Organizational Structure Reduces Processing Load in the Prefrontal Cortex During Discourse Processing of Written Text: Implications for High-Level Reading Issues After TBI Adults with traumatic brain injury (TBI) can demonstrate marked difficulty producing discourse during story retell and story generation tasks. Changes in discourse production have been detailed in terms of fewer content units and infrequent use of story grammar elements essential for organization. One implication is that poor use of story ... Article
Article  |   August 01, 2012
Organizational Structure Reduces Processing Load in the Prefrontal Cortex During Discourse Processing of Written Text: Implications for High-Level Reading Issues After TBI
Author Affiliations & Notes
  • Michael S. Cannizzaro
    University of Vermont, Burlington, VT
  • Julie Dumas
    University of Vermont, Burlington, VT
  • Patricia Prelock
    University of Vermont, Burlington, VT
  • Paul Newhouse
    Vanderbilt Center for Cognitive Medicine, Nashville, TN
  • Disclosure: Julie Dumas has no financial or nonfinancial relationships related to the content of this article.
    Disclosure: Julie Dumas has no financial or nonfinancial relationships related to the content of this article.×
  • Disclosure: Patricia Prelock has no financial or nonfinancial relationships related to the content of this article.
    Disclosure: Patricia Prelock has no financial or nonfinancial relationships related to the content of this article.×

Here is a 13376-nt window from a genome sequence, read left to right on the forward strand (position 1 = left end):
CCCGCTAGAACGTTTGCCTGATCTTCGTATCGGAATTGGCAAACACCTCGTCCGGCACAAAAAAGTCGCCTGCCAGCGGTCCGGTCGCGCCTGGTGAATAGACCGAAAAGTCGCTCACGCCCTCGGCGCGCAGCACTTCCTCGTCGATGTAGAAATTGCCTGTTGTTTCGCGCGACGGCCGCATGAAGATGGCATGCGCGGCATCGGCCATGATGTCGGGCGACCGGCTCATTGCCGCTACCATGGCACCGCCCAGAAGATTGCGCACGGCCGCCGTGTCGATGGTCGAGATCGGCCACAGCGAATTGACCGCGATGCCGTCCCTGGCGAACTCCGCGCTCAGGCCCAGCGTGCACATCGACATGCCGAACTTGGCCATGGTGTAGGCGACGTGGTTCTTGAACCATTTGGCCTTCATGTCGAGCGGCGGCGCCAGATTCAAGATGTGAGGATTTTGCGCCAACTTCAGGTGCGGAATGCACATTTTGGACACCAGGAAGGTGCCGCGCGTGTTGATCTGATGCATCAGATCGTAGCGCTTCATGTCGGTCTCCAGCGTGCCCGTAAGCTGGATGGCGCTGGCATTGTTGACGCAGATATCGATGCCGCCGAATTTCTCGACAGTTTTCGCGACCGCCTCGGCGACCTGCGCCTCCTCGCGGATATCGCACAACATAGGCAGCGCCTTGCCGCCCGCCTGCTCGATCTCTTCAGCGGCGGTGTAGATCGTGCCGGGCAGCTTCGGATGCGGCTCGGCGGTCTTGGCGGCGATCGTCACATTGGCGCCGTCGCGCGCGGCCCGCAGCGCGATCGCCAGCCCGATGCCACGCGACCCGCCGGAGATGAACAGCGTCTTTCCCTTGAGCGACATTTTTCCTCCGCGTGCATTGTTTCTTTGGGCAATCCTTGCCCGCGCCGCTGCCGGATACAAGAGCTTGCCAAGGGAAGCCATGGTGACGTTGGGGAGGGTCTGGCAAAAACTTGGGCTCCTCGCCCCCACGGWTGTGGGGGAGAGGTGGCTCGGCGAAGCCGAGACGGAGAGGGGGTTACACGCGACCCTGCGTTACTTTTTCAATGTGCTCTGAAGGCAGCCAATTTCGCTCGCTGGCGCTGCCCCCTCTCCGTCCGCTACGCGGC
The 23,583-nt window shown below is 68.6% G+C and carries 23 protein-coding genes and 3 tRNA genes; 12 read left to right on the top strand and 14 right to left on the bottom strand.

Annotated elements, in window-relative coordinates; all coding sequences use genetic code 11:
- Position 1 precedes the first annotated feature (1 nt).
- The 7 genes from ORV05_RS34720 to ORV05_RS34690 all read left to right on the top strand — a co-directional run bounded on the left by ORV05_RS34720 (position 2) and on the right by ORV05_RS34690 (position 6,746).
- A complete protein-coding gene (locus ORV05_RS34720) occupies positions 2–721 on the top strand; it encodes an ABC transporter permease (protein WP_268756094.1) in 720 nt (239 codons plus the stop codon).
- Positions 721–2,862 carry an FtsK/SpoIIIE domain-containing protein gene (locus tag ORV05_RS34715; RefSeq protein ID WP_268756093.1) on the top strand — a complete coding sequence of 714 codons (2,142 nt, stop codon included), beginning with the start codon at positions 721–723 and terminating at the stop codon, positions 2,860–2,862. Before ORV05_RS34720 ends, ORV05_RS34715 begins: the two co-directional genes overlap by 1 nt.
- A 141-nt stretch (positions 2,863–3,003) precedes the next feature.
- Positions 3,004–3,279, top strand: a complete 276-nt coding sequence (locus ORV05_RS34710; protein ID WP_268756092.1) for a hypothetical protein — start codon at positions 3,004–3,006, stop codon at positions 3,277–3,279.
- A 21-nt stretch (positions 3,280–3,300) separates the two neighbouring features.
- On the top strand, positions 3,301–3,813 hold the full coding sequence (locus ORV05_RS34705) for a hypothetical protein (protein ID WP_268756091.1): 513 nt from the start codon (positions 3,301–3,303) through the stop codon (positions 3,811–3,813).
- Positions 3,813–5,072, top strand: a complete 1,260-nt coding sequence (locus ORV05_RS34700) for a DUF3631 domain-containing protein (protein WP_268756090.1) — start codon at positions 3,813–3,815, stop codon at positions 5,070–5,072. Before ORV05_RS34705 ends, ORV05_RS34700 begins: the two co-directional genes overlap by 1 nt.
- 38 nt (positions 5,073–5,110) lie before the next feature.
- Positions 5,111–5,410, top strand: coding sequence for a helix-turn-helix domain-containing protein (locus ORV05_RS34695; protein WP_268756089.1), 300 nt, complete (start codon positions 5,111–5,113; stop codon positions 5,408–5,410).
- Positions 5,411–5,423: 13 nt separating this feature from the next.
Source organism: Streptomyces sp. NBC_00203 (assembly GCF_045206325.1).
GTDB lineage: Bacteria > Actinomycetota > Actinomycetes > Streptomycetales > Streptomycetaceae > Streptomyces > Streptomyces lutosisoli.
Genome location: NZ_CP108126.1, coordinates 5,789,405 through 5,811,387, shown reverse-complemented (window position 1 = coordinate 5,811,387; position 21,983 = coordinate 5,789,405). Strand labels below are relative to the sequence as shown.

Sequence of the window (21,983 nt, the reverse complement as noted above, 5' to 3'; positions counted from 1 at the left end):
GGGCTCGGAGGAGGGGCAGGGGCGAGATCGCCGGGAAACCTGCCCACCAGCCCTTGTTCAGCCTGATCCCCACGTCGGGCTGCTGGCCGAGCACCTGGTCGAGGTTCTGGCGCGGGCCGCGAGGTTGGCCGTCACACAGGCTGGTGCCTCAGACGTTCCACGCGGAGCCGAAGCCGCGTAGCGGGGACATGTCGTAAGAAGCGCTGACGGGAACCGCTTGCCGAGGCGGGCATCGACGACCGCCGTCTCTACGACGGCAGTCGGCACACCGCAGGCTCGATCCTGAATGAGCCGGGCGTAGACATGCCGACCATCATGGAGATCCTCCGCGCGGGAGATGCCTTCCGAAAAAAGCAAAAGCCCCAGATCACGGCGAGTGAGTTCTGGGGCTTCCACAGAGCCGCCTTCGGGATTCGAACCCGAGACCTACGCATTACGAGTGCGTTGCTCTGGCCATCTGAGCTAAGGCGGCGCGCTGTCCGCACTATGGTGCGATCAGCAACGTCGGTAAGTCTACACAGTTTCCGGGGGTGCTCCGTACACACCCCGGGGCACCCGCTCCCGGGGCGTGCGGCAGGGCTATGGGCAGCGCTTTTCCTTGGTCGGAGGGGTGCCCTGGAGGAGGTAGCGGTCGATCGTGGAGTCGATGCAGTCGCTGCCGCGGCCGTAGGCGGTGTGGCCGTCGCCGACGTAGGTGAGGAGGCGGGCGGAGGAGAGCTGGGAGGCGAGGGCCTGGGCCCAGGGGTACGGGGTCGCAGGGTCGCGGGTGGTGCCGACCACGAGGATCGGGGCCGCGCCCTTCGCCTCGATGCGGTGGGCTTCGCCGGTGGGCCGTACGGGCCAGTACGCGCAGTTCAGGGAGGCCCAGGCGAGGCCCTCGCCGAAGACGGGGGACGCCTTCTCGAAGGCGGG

• Disclosure: Paul Newhouse has no financial or nonfinancial relationships related to the content of this article.
    Disclosure: Paul Newhouse has no financial or nonfinancial relationships related to the content of this article.×
  • Michael Cannizzaro is an associate professor in the Department of Communication Sciences and Disorders at the University of Vermont. He conducts research investigating the relationships between language structure and cognitive abilities (e.g., executive functions) in typical and brain-injured adults. His current research incorporates the study of discourse processing using behavioral, linguistic, functional magnetic resonance imaging (fMRI), and functional near-infrared (fNIR) imaging methodologies.
    Michael Cannizzaro is an associate professor in the Department of Communication Sciences and Disorders at the University of Vermont. He conducts research investigating the relationships between language structure and cognitive abilities (e.g., executive functions) in typical and brain-injured adults. His current research incorporates the study of discourse processing using behavioral, linguistic, functional magnetic resonance imaging (fMRI), and functional near-infrared (fNIR) imaging methodologies.×